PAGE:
Giving constructive feedback to someone may rank close to giving a presentation and death in terms of people’s fears! There are many reasons given for this: being paralyzed by the projected reaction or push back, not knowing how to address the issue, hoping the issue will just go away, not wanting or unable to  apply consequences, too busy to take the time to do it, etc. Which ones have you been mentally checking off this list? Many of these fears may be based on bad experiences you have had when receiving ineffective feedback as demonstrated in this first video animation. Here, the manager is giving feedback to a team member about an assignment that is not going well. As you watch the video, note your reactions to the approach taken to giving the feedback, the situation and location, the language used, the conversational tone, and the resulting action plan.

So how would feel as the receiver of this feedback? Would this feedback have motivated you to change or would it just push you to the Fight or Flight reaction? How confident (on a scale of 1 to 5) are you that the team member’s performance on this assignment will improve based on the feedback given by the manager? If your level is less than 5 then a different approach is indicated. So let’s look at the same situation in a second video animation using a more effective 8 step feedback approach

The 8 Step Effective Feedback Approach

Step 1 – Set Up the Discussion. Approach the person to set up a time and place to meet. Don’t make the mistake seen in the first video of delivering the feedback in a public area. Identify a non-threatening private area where no other people can overhear the discussion. Explain the purpose of the discussion. In this case,  it might be: “I am concerned about the deadline missed yesterday and want to discuss this with you” or “I am concerned about meeting the schedule and want to discuss this with you.”

Step 2 – Greet the Person. Thank  them for meeting with you. Start by asking a question such as “How do you think things are going on the project?” as Kate did in the second video.

Step 3 – State the Specific Issue of Concern. Don’t wait too long to get to the point. The biggest mistake we see in these situations is beating around the bush. Be direct and make it simple. Be factual such as “This is the third deadline you have missed.” Base it on what you have personally seen because relying on what others have told you will almost assuredly result in a “Who told you that?” response. Don’t attach blame, stay calm. If you have talked about this before, remind the person of past discussions. Do not make judgmental  statements such as the “If you become a project manager, heaven help us” comment in the first video.

Step 4 – Ask for the Person’s Input. Ask open ended questions, not questions that can be answered “Yes” or “No”. Ask questions that will encourage the person to identify issues and their consequences. Did you notice in the second video how Kate persistently asked Mary for her input? In the first video, Kate asked no questions but made only statements and demands.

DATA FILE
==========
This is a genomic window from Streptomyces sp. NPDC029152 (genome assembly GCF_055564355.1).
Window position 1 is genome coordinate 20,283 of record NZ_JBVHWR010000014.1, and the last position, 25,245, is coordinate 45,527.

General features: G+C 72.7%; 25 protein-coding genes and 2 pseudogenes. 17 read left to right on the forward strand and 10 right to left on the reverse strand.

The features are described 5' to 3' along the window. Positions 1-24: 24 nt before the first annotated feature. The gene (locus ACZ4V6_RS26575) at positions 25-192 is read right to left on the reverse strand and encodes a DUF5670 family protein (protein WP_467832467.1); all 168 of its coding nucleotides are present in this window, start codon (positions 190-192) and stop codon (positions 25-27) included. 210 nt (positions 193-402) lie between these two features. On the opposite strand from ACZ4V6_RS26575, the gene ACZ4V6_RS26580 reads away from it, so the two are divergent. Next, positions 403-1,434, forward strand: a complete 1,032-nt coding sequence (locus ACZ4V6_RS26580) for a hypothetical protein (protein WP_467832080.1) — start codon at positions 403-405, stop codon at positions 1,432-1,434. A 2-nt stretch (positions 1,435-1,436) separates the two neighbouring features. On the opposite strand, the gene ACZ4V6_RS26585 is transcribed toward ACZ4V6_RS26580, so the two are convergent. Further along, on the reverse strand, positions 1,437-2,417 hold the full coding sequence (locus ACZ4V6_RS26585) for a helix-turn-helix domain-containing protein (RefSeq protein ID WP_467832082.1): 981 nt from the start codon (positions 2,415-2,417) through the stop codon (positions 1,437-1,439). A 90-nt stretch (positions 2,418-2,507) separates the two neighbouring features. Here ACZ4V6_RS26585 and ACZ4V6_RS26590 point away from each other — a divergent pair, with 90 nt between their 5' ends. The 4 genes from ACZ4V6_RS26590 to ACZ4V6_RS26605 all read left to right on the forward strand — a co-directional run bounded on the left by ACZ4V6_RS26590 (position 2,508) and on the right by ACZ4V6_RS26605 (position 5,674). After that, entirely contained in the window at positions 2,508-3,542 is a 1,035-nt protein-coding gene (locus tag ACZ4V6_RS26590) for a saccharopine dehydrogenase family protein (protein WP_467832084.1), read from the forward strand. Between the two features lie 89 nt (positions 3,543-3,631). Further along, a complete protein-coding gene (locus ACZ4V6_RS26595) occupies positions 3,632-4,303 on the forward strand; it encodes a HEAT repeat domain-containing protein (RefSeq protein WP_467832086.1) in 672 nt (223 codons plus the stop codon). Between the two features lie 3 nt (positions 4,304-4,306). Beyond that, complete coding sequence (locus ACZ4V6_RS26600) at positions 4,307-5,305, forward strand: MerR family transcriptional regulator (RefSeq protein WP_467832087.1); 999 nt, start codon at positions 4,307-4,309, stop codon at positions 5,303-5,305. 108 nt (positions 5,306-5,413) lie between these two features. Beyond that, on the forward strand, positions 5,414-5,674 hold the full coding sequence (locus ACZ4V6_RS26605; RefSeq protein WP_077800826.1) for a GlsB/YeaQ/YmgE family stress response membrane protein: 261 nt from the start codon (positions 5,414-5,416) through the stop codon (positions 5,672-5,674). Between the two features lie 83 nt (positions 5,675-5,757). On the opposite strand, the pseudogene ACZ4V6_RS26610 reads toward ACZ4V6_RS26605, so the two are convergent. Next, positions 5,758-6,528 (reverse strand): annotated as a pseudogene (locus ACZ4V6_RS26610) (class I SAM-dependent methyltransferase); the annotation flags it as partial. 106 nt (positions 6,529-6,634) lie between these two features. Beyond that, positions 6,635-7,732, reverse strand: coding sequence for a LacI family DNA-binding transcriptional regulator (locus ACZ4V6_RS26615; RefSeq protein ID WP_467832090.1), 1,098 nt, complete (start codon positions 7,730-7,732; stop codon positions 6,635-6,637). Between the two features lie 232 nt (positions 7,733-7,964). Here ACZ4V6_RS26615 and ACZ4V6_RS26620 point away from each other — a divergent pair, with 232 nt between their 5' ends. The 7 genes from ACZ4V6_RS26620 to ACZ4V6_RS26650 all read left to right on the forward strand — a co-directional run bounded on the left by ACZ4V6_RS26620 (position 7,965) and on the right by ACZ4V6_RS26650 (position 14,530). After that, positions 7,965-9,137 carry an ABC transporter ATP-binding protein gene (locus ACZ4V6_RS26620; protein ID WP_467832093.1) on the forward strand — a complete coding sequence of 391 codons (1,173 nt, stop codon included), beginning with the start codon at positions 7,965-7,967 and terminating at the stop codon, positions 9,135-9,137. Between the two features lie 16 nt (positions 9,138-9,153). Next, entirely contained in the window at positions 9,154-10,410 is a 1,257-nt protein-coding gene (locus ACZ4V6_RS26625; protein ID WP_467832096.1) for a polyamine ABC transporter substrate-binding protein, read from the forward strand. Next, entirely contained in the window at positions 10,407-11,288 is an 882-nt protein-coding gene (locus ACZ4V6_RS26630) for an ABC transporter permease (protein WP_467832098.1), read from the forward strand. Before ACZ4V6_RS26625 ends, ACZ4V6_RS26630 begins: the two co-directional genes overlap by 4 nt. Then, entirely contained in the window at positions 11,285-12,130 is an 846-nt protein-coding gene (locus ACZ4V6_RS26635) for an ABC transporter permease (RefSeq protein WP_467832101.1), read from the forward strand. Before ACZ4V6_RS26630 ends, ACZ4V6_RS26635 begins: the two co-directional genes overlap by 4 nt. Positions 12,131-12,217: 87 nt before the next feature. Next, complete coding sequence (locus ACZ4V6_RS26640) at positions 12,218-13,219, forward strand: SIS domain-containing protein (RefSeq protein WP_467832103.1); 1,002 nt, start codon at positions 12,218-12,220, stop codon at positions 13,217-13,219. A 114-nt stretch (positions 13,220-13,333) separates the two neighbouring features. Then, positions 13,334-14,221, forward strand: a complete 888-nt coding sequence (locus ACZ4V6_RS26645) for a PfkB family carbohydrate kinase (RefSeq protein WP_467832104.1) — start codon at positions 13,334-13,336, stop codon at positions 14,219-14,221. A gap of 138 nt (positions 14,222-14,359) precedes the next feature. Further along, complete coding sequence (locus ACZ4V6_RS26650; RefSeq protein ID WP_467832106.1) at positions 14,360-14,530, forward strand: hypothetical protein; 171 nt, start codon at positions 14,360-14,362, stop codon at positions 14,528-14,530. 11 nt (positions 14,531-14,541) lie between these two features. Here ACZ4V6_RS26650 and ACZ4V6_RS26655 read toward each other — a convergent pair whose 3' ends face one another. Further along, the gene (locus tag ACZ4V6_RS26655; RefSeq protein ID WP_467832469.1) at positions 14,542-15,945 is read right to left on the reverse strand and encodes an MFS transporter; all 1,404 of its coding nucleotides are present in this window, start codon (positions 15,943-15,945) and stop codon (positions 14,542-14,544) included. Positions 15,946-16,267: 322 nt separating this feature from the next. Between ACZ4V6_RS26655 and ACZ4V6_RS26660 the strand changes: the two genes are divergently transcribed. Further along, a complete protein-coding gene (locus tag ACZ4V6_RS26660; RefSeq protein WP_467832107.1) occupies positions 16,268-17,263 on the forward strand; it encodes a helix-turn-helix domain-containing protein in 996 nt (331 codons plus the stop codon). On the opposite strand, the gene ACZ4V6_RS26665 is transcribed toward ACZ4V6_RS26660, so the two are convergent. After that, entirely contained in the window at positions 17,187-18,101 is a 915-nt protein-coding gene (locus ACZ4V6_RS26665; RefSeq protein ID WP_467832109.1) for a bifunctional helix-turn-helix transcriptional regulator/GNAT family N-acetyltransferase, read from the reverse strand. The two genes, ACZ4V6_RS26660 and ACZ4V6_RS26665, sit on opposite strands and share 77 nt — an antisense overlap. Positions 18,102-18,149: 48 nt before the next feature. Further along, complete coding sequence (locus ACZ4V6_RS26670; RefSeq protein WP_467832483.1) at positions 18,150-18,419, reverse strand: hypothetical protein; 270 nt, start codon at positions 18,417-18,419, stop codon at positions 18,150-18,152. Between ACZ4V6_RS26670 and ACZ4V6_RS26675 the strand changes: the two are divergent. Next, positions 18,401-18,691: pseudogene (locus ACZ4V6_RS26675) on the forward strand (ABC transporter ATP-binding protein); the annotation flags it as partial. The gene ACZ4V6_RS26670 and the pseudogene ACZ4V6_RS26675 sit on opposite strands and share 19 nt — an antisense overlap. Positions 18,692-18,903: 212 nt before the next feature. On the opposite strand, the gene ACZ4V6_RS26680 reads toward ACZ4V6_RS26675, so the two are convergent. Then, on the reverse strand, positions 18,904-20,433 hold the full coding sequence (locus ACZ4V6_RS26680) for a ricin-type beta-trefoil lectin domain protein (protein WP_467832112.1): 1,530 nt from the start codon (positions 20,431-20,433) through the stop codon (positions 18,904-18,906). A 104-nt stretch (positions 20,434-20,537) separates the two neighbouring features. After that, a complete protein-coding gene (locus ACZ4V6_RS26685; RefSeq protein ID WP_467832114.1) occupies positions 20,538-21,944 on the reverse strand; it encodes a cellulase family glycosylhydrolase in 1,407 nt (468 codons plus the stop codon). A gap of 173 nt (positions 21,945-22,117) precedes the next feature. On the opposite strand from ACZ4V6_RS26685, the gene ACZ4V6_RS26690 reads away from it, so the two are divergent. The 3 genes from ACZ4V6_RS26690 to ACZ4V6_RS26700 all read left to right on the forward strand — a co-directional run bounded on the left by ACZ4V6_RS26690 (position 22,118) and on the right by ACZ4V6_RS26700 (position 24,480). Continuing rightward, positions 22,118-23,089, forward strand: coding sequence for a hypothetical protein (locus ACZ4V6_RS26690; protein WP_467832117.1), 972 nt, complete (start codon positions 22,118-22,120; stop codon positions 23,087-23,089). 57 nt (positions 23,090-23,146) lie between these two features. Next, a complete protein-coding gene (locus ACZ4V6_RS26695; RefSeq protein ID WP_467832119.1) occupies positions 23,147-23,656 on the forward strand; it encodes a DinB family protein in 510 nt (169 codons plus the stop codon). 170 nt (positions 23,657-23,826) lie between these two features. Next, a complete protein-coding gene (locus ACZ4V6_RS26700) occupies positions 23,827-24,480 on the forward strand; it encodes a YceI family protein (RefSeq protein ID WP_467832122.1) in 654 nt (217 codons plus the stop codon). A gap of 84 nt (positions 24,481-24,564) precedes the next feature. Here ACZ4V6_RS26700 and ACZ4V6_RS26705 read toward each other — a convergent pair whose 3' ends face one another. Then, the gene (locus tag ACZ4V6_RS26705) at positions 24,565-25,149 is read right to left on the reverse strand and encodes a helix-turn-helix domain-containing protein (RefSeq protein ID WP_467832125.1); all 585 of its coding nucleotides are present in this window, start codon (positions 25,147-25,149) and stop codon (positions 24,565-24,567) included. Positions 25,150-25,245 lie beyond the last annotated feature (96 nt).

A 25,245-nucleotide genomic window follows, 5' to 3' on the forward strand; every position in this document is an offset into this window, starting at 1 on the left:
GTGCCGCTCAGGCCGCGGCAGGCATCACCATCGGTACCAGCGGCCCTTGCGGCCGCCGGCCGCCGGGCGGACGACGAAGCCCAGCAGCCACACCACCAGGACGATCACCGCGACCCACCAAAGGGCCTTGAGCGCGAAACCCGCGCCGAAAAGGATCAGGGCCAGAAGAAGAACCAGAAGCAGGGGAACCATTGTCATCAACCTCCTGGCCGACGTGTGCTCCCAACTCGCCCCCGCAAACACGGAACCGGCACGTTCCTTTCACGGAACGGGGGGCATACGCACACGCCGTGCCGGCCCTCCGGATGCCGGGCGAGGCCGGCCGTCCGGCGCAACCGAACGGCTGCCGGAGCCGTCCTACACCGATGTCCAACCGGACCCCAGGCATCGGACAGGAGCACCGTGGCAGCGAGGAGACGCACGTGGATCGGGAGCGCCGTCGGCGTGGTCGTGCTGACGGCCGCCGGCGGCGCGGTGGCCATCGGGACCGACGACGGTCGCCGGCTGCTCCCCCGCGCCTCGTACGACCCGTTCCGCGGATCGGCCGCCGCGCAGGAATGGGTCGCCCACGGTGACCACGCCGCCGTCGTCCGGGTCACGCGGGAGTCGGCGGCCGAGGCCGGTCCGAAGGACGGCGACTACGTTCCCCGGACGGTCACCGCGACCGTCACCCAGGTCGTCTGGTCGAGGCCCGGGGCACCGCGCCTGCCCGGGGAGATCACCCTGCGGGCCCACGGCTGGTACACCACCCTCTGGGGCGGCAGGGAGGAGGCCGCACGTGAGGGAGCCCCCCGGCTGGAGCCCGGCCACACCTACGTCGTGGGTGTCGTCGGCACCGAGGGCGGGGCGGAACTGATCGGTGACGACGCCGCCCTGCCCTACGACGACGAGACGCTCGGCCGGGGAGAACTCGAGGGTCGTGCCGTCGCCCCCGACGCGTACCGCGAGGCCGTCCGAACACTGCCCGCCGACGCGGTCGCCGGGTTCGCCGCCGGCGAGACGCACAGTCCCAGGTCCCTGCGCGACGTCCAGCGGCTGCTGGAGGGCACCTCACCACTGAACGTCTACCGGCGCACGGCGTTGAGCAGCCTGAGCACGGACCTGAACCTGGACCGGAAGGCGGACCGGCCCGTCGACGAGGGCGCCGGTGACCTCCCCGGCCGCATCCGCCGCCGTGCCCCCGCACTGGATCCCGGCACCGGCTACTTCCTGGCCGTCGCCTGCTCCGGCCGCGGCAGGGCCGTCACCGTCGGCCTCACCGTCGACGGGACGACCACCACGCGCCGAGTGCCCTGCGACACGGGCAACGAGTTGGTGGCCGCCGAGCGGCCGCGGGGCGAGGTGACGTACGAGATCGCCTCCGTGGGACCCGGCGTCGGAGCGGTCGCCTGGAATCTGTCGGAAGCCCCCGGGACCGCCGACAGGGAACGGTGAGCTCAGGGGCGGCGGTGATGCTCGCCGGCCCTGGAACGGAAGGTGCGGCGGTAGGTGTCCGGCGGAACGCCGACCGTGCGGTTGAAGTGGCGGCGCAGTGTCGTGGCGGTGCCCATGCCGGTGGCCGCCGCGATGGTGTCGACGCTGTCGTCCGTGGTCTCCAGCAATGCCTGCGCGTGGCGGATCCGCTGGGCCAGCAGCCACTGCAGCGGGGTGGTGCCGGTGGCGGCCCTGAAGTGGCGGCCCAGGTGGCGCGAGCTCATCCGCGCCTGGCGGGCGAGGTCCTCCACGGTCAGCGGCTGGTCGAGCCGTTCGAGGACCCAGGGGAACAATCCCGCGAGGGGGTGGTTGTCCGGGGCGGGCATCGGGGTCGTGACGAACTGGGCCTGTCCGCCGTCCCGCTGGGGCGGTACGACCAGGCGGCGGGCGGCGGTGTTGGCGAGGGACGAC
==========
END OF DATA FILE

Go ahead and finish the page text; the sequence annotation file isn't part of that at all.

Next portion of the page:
Step 5 – Ask the Person for a Plan. Be clear about the goal. In the second video, Kate was clear that the expectation was that deadlines will be met. Don’t make vague statements as made in the first video when Kate told Mary “You’ve got to do better than this.” At one point in the second video, Mary attempted to get Kate to come  up with a plan but Kate prudently responded by asking Mary what she  could do. Mary will have no buy-in if Kate dictates the plan, it must be Mary’s plan that Kate approves. Avoid the tendency to jump into the conversation too soon because you are uncomfortable with silence. Force yourself to wait. If the person needs time to plan, allow a day at most and set up a time for the  next meeting.

Step 6 – Summarize the Discussion. Summarize the agreed upon actions and schedule and the commitments made by each party to avoid leaving the discussion with different expectations.  If it is a continuing issue, emphasize the importance and consequences of not resolving the issue.

Step 7 – Agree on the Follow-Up. Agree on the timing of specific steps to monitor progress on the commitments. In the second video, Kate and Mary agreed to meet for their first follow-up meeting after the next project meeting.

Step 8 – Recognize Achievements with Positive Feedback. When positive changes occur, recognize and reinforce them. Even though it seems that giving positive feedback would be easier to give, we have yet to hear someone say “I am sick and tired of all the positive feedback I get around here!” We often don’t take the time to do a proper job of recognizing and appreciating someone for their accomplishments. Passing someone in the hall and saying “Good job” doesn’t cut it. Waiting for an annual performance review doesn’t cut it. The keys to effective positive feedback are: (1) be specific (2) be timely and (3) be sincere. In this situation, it might be “I see that you have met all deadlines in the past month. I appreciate your efforts and so do the other team members. Your efforts have enabled everyone else to meet their deadlines as well in the last month.”

So now how would you feel if you received feedback using the 8 step approach? Okay, it probably still wouldn’t be comfortable because we’d all prefer unmitigated praise. But constructive feedback is an important part of ongoing learning and growth for the giver and receiver of the feedback!

Join the conversation on challenging feedback situations.